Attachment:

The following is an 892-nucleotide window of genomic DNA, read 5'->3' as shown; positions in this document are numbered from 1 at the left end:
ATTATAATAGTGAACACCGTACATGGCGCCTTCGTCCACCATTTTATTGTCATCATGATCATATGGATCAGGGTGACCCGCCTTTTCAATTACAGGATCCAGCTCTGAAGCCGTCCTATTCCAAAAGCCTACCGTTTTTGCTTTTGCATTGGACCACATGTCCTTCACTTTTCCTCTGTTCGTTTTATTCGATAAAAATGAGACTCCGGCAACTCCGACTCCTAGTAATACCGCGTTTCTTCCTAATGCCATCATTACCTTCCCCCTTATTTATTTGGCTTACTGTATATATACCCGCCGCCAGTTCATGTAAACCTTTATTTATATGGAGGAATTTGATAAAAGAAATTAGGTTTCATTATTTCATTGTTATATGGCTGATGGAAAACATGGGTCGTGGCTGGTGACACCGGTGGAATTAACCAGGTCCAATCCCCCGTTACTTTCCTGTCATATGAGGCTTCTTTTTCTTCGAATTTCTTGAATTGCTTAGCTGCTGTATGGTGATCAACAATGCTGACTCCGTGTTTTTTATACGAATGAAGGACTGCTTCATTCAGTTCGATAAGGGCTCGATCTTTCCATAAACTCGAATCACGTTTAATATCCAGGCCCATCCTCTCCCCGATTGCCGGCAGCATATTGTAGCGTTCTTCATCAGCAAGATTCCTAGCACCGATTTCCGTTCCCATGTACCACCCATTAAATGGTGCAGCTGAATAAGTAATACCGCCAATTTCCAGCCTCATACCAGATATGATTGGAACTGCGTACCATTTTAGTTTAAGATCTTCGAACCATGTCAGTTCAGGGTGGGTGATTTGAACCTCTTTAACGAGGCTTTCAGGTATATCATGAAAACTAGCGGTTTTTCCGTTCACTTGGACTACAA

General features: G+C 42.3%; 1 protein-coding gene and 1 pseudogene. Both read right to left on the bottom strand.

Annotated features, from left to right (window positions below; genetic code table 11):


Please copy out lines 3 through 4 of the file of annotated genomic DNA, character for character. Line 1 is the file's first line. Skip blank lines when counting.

General features: G+C 42.3%; 1 protein-coding gene and 1 pseudogene. Both read right to left on the bottom strand.

Annotated features, from left to right (window positions below; genetic code table 11):